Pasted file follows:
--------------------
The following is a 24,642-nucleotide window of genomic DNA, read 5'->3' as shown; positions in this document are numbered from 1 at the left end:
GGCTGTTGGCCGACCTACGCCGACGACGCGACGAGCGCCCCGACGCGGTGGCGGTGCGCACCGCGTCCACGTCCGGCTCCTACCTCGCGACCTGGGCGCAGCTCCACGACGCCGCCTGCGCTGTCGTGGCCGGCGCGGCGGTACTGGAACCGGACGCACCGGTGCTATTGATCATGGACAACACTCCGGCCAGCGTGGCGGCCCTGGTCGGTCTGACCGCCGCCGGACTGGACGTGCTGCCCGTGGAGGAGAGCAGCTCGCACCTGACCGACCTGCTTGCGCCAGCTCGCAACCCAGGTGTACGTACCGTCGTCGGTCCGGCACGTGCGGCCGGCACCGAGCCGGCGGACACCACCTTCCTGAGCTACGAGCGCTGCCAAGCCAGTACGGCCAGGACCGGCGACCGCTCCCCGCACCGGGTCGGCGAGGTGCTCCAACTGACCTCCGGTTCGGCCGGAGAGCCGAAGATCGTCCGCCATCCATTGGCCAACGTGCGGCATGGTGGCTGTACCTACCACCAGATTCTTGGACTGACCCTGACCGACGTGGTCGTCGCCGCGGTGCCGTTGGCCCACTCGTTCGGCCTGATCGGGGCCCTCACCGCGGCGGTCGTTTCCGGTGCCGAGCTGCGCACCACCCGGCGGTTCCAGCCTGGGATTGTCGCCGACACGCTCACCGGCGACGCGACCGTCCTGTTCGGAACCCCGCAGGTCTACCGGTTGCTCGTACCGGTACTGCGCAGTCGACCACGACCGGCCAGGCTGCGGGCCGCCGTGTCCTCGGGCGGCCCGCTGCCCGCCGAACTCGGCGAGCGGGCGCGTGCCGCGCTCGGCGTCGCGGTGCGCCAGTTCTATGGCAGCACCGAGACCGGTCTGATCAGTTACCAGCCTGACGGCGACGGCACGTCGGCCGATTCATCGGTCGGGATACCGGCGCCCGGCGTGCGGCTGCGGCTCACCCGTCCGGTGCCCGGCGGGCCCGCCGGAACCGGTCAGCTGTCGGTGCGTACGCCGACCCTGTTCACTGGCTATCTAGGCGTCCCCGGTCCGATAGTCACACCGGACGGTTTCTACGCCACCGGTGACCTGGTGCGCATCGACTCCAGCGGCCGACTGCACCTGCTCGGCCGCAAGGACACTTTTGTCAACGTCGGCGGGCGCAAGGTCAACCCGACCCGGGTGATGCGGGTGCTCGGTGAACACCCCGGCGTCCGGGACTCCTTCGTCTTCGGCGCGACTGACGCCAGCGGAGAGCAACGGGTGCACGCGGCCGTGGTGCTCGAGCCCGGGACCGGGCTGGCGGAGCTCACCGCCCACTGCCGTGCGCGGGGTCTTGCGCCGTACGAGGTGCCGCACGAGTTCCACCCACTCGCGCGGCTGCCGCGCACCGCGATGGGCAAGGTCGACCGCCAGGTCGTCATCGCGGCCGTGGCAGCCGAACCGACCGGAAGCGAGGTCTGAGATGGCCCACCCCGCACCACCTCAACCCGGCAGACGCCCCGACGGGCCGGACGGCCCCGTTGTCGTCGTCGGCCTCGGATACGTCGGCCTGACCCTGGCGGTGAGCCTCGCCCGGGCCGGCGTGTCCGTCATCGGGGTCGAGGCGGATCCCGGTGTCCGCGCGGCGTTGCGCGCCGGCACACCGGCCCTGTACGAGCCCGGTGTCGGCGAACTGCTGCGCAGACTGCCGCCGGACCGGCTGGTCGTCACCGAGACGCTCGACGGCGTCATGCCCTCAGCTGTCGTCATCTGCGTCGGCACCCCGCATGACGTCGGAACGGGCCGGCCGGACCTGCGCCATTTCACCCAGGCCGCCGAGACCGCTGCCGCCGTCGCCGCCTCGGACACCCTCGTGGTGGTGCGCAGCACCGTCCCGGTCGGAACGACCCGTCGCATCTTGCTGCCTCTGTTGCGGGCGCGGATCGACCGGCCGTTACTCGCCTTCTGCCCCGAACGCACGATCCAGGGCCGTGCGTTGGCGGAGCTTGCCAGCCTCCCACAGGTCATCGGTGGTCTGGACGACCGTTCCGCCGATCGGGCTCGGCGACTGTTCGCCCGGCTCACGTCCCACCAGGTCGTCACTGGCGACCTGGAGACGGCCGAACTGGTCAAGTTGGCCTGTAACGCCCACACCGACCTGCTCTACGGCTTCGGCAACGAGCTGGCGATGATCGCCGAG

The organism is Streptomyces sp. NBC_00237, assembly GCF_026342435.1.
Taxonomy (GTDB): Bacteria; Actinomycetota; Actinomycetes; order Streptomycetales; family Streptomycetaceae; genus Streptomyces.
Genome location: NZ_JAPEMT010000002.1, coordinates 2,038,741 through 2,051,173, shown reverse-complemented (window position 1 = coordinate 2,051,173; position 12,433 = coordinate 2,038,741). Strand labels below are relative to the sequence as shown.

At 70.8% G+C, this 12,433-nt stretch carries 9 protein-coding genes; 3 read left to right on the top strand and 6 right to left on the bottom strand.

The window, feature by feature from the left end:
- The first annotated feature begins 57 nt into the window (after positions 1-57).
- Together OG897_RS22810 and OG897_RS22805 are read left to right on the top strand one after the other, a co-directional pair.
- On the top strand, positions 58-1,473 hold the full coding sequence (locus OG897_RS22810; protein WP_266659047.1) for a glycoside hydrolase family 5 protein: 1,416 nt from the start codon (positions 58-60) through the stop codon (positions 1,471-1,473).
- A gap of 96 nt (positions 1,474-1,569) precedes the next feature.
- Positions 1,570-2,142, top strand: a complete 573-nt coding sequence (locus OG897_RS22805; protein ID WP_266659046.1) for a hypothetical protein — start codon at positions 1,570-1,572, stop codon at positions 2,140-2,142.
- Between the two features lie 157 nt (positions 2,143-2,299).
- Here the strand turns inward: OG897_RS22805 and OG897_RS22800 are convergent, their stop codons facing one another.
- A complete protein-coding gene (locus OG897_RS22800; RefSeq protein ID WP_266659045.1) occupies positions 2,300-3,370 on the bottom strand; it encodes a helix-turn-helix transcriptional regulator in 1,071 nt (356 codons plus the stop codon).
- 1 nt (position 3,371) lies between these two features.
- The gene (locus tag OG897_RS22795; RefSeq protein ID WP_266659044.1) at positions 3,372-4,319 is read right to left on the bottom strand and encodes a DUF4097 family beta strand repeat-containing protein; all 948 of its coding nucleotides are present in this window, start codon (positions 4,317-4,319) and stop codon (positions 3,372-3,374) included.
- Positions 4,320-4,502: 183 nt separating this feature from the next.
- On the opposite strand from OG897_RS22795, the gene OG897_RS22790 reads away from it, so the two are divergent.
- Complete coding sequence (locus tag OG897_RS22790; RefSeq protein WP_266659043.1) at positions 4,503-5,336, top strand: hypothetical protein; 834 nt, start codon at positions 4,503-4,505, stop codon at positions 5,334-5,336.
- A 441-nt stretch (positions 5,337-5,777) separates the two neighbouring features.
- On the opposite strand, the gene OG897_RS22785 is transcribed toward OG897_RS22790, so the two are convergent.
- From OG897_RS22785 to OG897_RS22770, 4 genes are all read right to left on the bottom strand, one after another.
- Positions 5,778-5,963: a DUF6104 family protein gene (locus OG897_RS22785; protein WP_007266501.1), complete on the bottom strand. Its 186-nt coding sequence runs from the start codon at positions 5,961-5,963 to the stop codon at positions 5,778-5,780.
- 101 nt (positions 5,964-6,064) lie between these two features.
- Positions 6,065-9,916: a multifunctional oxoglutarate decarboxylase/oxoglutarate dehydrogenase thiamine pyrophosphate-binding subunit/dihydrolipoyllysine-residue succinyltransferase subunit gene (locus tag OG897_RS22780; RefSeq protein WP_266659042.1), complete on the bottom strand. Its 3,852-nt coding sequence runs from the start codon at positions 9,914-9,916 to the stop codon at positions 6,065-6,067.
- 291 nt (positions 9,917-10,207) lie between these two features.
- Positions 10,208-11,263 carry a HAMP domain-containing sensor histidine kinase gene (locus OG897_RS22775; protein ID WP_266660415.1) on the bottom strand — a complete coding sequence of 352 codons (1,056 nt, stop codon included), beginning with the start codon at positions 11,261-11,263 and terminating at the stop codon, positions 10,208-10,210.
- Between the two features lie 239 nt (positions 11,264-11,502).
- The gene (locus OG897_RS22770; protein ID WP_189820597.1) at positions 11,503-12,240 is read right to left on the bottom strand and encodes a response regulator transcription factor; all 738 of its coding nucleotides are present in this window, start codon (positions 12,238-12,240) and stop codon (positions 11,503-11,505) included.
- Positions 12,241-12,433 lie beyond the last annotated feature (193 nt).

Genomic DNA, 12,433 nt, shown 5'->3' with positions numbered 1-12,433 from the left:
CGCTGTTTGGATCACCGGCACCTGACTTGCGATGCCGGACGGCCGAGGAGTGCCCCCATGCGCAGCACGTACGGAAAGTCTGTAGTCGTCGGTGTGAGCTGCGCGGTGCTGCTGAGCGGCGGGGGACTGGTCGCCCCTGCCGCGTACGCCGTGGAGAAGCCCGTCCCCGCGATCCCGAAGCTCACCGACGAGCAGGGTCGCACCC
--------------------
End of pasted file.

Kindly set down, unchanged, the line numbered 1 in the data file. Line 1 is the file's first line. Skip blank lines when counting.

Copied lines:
The following is a 24,642-nucleotide window of genomic DNA, read 5'->3' as shown; positions in this document are numbered from 1 at the left end: